If the wild weather that plagued the southeast United States earlier this
month taught us anything, it’s that a major, devastating flood can
happen at any time, and without any warning. Even in places you’d
never imagine. In fact, according to FloodSmart.gov, as many as 20 percent
of flood damage claims originate from places where the flood risk is low.
It’s important. It could save your life, and your home:
Be prepared for a flood in northern Virginia.
In the event of extreme weather, there becomes a real chance that water
could begin to accumulate in your home, the best thing to do is to shut
off the power from the main electrical panel in your home. Please note,
however, that this should be done only if your home has not yet flooded;
it is never advisable to touch an electrical panel or circuits while standing
in rising water.
Knowing what to do, and how to act before, and in the first 24 hours after
a flood can help northern Virginians avoid additional risks.
Fix any leaks, and fast.
A leaky roof, or any major cracks in the foundation will allow water to
seep into your home, thus weakening the structure and creating a breeding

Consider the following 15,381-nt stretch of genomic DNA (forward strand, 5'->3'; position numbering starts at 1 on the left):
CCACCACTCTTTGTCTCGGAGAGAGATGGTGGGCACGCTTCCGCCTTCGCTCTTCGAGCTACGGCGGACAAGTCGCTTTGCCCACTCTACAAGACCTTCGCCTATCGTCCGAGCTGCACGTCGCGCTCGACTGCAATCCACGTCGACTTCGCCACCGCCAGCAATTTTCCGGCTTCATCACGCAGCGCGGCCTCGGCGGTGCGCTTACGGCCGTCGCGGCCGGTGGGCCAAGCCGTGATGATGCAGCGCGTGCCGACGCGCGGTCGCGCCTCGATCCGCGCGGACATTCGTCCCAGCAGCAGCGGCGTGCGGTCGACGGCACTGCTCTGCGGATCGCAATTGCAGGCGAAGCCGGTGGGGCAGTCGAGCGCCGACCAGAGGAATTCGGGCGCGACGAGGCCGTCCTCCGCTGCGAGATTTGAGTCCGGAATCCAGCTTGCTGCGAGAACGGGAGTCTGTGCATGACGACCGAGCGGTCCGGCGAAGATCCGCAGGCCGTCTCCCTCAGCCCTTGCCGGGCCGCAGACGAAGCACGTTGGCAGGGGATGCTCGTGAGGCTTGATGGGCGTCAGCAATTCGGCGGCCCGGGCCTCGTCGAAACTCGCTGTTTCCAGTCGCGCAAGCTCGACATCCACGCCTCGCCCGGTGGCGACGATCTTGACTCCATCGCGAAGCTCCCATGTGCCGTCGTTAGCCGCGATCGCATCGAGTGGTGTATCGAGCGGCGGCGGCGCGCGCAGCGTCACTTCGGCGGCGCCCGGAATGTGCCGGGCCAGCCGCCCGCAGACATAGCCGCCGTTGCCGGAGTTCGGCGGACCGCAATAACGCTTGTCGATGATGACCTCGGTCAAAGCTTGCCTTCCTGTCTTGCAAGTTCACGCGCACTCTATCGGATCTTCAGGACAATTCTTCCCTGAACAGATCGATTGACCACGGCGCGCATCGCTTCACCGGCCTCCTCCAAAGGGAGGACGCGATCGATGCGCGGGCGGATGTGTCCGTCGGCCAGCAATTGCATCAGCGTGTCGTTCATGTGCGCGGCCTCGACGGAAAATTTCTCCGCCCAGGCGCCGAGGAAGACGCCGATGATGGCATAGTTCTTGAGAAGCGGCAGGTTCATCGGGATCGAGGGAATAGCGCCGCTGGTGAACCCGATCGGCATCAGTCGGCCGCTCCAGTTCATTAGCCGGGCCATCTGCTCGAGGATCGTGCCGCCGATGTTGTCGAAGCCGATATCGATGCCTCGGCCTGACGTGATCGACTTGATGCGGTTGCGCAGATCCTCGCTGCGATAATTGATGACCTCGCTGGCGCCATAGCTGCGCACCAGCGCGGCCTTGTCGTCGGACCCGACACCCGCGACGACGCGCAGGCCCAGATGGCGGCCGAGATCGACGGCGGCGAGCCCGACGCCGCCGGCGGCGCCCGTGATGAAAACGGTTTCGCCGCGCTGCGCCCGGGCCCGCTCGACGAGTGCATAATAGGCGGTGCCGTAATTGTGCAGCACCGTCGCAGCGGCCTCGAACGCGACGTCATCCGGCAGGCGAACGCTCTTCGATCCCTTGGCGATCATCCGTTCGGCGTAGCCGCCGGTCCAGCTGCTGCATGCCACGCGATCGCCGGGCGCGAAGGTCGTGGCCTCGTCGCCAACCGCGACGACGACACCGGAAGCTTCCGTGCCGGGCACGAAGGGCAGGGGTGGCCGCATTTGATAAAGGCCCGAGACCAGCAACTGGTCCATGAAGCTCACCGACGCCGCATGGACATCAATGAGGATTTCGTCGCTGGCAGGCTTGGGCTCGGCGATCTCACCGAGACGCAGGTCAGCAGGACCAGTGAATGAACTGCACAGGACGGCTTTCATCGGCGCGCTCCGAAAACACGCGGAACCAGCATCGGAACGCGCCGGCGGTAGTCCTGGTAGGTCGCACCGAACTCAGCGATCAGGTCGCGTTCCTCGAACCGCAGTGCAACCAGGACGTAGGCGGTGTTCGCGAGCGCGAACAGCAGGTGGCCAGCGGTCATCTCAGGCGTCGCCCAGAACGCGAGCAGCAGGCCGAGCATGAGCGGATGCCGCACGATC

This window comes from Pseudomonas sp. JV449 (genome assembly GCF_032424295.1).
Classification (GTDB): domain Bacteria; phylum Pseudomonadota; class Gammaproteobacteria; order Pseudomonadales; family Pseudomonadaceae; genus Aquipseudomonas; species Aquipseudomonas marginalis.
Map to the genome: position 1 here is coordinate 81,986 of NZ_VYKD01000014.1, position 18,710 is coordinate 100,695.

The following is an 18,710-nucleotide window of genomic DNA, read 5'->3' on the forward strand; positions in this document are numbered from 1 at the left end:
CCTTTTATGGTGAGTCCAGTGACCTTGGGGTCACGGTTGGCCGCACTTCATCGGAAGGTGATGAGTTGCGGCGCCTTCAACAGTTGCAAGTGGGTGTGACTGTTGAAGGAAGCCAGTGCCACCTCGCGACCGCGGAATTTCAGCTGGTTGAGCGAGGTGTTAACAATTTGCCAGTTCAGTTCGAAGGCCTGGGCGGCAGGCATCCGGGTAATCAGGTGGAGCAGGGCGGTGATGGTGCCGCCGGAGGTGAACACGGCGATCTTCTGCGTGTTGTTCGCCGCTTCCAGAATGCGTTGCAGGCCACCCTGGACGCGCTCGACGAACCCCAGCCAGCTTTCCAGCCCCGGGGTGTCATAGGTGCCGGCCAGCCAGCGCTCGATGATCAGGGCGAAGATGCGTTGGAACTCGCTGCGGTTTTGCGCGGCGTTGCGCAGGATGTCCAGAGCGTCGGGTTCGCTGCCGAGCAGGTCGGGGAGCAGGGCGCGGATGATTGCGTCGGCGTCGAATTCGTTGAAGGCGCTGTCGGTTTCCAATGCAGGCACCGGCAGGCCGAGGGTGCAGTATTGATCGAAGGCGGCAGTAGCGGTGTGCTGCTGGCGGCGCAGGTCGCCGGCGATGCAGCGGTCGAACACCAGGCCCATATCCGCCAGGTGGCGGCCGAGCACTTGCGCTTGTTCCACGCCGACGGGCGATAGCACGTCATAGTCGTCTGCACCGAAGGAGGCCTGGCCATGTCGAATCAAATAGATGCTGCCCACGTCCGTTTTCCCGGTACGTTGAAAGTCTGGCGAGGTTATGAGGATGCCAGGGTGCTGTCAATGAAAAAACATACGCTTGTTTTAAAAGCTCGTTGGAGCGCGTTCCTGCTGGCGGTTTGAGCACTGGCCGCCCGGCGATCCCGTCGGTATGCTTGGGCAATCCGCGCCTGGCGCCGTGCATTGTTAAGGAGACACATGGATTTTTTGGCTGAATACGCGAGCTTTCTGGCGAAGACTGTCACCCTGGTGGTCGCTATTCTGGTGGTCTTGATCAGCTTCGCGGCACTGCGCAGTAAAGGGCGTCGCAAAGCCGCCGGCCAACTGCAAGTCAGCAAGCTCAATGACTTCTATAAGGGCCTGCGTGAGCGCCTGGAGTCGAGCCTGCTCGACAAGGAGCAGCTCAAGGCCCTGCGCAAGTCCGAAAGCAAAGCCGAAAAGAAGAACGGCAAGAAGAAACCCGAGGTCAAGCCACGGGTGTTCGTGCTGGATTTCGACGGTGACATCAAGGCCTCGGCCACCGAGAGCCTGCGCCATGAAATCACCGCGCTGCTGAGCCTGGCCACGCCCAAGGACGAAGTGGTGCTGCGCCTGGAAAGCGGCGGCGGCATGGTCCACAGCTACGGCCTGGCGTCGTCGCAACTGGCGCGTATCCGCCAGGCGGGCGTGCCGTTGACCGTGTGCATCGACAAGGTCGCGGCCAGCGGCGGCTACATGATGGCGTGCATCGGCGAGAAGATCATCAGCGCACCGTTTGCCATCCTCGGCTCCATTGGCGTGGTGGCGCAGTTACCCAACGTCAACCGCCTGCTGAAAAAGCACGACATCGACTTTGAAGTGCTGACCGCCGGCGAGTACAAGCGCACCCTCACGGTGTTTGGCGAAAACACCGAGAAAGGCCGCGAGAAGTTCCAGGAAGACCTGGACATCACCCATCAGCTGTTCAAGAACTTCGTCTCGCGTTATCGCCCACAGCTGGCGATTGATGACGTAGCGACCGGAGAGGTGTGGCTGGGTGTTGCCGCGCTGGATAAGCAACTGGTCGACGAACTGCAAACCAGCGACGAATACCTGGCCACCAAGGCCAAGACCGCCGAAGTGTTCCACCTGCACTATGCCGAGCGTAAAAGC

ground for mold. If you see wet spots on your ceiling or other telltale
signs of a leak, call a trusted northern Virginia roofer to repair or
replace the faulty shingles right away.
Invest in a battery-powered sump pump.
Sump pumps can be an excellent defense against flooding, but maybe not
when powered by electricity alone. A battery powered sump pump will work
hard to pump water out of your home, even when the power’s out.
Clear your gutters and your drains.
Gutters and drainage systems do the work of carrying water away from your
home; help them do this job effectively by ensuring they’re free
of leaves and other debris. You might also check the communal storm drains,
which will prevent water from collecting and flooding the street.
Catalog your possessions.
Take photos and create a detailed inventory of the contents of your home.
If the unfortunate circumstance arises that you have to file an insurance
claim, your provider will thank you for being so diligent.
Prevent sewer back up.
Ask My Plumber Heating & Cooling about installing sewer or septic line check valves;
these valves will ensure that waste flows only one way. A flood is damaging
and disastrous enough, the last thing you want is to worry about sewage
backing up into the standing water in your home.
Don’t be caught off guard: